These days I find myself casually browsing Craigslist in lieu of Instagram. Like readers of a local paper, I use it to keep a pulse on what's happening around me, even if I'll never know who these people are. That's beside the point. Perhaps Craigslist's single greatest cultural contribution, and my favorite place to lurk, is the "missed connections." The feature has inspired countless copycats, artistic reinterpretations, human interest stories, and analyses (one in particular extrapolated that Monday evenings are the most lovelorn time across the country). There is something deeply comforting about seeing those intangible threads of yearning which permeate a city so plainly laid out, as confirmation that you're not alone in wanting to be seen by others alive in the same place and time as you. Sometimes I'll peruse random job listings or the "free" section. This leads to the ever-amusing exercise, which I'll often invite friends to participate in, of speculating about the motivations and circ*mstances behind an object's acquisition and imminent relinquishment. I'll even visit the clunky, dial-up era-style discussion forums, subdivided into topics labeled things like "death and dying" or "haiku hotel," where a unique penchant for whimsy and romance can be felt deeply throughout. On Craigslist, a post can be a shout into the void that may or may not be returned, an affirmation of life, but regardless, in 45 days it's gone. Positioned somewhere in between digital ephemera and archive, the site's images and language are often utilitarian, occasionally unintelligible, and just when you least expect it, absurd, poetic, and profound.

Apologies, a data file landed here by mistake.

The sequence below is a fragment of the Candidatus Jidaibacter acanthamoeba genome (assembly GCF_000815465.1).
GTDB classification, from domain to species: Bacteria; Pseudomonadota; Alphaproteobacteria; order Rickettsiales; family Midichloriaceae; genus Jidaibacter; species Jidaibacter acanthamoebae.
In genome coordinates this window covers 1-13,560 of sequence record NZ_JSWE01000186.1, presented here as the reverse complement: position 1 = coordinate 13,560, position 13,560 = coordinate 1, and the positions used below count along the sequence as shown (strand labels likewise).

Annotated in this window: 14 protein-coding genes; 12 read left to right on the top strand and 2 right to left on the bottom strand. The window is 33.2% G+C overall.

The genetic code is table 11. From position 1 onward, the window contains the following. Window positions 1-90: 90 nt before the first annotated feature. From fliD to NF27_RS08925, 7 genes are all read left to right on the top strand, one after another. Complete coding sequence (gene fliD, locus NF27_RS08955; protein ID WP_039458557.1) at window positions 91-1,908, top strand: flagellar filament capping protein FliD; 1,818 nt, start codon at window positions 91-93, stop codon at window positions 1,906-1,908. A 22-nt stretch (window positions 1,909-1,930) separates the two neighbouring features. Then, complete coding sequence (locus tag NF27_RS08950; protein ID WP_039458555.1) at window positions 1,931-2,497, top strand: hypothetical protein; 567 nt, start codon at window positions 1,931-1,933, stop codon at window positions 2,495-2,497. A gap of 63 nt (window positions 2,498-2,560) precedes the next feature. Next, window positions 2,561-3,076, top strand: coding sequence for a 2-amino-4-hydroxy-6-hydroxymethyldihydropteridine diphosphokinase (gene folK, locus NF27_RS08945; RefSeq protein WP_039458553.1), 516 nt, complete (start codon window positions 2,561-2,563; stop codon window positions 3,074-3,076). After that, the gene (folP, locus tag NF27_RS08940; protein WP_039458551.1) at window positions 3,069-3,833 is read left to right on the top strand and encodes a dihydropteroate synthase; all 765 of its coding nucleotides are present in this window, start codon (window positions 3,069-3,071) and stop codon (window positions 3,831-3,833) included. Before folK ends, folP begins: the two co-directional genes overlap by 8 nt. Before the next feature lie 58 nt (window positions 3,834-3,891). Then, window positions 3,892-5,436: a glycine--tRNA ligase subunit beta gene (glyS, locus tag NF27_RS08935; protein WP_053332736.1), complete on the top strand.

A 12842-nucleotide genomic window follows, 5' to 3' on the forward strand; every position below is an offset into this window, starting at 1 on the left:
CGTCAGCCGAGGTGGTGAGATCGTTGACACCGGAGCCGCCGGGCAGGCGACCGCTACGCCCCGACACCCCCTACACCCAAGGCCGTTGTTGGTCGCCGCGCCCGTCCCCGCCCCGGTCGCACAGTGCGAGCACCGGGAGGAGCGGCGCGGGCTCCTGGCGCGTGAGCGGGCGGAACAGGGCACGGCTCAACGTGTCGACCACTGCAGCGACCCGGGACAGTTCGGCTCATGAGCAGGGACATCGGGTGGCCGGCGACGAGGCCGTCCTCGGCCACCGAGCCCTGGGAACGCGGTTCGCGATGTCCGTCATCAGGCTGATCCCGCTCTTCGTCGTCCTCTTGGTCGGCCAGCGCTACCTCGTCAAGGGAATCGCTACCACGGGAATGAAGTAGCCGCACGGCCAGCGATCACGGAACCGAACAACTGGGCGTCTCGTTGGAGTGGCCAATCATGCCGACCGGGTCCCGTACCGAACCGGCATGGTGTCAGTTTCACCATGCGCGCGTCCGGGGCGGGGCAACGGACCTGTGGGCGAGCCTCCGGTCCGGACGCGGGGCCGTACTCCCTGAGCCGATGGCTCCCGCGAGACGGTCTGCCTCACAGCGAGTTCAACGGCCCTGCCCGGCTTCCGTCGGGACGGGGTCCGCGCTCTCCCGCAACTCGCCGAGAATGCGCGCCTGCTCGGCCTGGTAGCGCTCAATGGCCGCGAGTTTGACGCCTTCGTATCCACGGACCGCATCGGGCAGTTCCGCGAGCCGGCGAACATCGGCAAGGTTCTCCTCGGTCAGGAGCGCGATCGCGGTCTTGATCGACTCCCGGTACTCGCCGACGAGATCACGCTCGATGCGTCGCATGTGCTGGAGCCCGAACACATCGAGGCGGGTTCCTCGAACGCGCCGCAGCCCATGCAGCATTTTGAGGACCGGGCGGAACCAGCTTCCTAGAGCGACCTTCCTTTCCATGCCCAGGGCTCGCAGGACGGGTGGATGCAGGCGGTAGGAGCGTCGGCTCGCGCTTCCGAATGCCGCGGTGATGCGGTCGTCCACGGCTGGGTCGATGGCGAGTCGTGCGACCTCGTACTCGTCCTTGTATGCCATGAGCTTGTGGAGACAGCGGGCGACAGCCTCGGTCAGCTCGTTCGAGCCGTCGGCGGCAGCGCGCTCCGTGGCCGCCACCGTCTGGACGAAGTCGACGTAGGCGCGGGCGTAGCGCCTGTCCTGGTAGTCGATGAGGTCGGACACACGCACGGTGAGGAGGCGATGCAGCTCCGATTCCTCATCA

"Frequently, technologists remain convinced that the market will eventually reveal a solution for all of our deep-seated societal problems, something that we can hack if only granted access to better tech," writes Chen, in closing. "From the start, the industry has advanced the idea that change is inherently good, even if only for its own sake, which can be viewed as symptomatic of the accelerating conditions of late-stage capitalism. Of course, there are many ways in which change is desperately needed in this moment, but when it comes to the particular case of Craigslist, it hardly seems necessary."

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  • technologists (Score:2)

    by timeOday ( 582209 )

    "Frequently, technologists remain convinced that the market will eventually reveal a solution for all of our deep-seated societal problems, something that we can hack if only granted access to better tech," writes Chen, in closing.

    Do we though?

    Certainly less than others' unyielding faith in religion, or big government.

  • Craigslist serves a purpose (Score:5, Insightful)

    by BishopBerkeley ( 734647 ) on Friday June 28, 2024 @06:14PM (#64586461)Journal